Why Windows must die. For the third time Microsoft knows Windows is obsolete. Here’s a sneak peek at its replacement.


Article from Zd Net


In order for the Windows brand and Microsoft’s software business to live, Windows — as it exists today — must die.


  • It is important we have some historical perspective of what “death” actually means for Windows, because it’s already happened twice.

The first of Windows’ lives occurred in the period between 1985 and 1995. During this time, Windows was a bolt-on application execution environment that ran on top of the 16-bit DOS operating system, which was introduced with the original IBM PC in 1981.

That OS “died” in 1995, when Windows 95 — the first 32-bit version of the OS — was released.

From 1989 to 2001, on a separate track, Microsoft also developed Windows NT, a 32-bit, hardware-abstracted, full pre-emptive, protective memory, multi-threaded multitasking OS designed for high-performance RISC and x86 workstations and servers.

The commonality that the consumer version of Windows and Windows NT had was that they shared many of the same APIs, which are collectively known as Win32.

Largely implemented using the C programming language, Win32 became the predominant Windows application programming model for many years. The majority of legacy Windows applications that exist in the wild today still use Win32 in some form. (This is an important takeaway that we will return to shortly.)

In 2001, Windows NT (at that time branded as Windows 2000) and the consumer version of Windows (Windows ME) merged into a single product: Windows XP.

Thus, the second generation of Windows technology descended from Windows 95 “died” at this time.

Shortly after the release of Windows XP, in 2002, Microsoft introduced the .NET Framework, which is an object-oriented development framework that includes the C# programming language.

The .NET Framework was intended to replace the legacy Win32. It has continued to evolve and has been slowly adopted by third-party ISVs and development shops. Over the years, Microsoft has adopted it internally for the development of Office 365, Skype, and other applications.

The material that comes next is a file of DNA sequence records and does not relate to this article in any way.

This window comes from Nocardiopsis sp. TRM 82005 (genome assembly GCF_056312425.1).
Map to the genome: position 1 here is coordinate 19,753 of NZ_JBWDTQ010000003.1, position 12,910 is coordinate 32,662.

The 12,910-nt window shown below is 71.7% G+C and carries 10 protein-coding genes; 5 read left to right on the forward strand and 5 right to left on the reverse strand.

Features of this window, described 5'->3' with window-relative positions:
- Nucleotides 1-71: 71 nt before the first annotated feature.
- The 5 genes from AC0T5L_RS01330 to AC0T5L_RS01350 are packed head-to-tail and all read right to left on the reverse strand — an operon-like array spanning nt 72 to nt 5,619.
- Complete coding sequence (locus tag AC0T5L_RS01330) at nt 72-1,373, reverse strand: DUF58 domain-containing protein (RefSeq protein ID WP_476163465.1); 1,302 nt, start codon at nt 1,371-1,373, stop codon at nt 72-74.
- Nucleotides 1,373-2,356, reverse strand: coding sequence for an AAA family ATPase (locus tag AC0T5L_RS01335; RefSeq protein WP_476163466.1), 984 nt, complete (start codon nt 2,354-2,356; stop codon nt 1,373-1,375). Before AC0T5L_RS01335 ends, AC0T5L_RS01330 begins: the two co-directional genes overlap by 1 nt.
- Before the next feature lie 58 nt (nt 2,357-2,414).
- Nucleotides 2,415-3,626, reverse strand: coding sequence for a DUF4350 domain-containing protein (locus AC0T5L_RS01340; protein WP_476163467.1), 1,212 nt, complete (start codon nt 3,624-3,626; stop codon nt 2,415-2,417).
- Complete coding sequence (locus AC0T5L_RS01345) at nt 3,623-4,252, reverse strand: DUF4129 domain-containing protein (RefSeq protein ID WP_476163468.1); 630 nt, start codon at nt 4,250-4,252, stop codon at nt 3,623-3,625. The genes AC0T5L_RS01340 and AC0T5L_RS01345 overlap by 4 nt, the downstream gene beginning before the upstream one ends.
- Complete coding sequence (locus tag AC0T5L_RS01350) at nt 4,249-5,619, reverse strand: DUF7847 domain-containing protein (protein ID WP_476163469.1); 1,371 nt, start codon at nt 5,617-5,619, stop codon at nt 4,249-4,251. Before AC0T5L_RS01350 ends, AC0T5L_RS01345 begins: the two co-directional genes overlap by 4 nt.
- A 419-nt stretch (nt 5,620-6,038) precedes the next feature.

That was 16 years ago. However, Win32 still is the predominant legacy programming API. More apps out in the wild use it than anything else. And that subsystem remains the most significant vector for malware and security threats because it hosts desktop-based browsers, such as Internet Explorer and Chrome.

A lot has changed in the technology industry in 16 years, especially the internet. Web standards have changed, as have the complexity and sophistication of security threats. More and more applications are now web-based or are hosted as SaaS using web APIs.


Windows 10 S: Chromebook killer or the second coming of Windows RT?

With Windows 10 S, Microsoft is trying to once again build a wall around the wide-open PC ecosystem. Its last attempt was a spectacular failure. Can it succeed the second time around?

Microsoft introduced a new programmatic model with the introduction of the Windows 8 OS. That framework, which is now commonly known as Universal Windows Platform (UWP), is a fully modernized programming environment that takes advantage of all the new security advancements introduced since Windows 8 and that are in the current Windows 10.

While Windows 8 was not well-received in the marketplace because of its unfamiliar full-screen “Metro” UX, the actual programmatic model that it introduced, which was greatly improved for desktop-style windowing in Windows 10, is technically sound and much more secure than Win32 due to its ability to sandbox apps.

In addition to including the latest implementation of .NET, UWP also allows apps to be programmed in C++, C#, Objective C, VB.NET, and Javascript. It uses XAML as a presentation stack to reduce code complexity.

Microsoft Edge, the completely re-designed browser that was introduced in Windows 10, is a native UWP application with none of the security drawbacks of Internet Explorer. Other native UWP applications include Windows Mail, Skype for Windows 10, and some of the applications in the Windows Store.


It could be said that the third Windows death, the end of the Win32 API, is long overdue. It has existed in some form or another since at least the late 1980s. But what has been keeping it alive?

Some of it is developer laziness. It’s not like they haven’t had 15 years to learn and adopt .NET and the past five years to adopt Metro/Modern/UWP.

To be fair, many of them have incorporated certain aspects of .NET into their apps as they kicked the can with their legacy codebase down the road, such as with the use of Windows Presentation Foundation (WPF) in .NET 3.0. But in a lot of cases, fully migrating code bases to UWP from Win32 would mean complete re-implementation.

That takes time and money.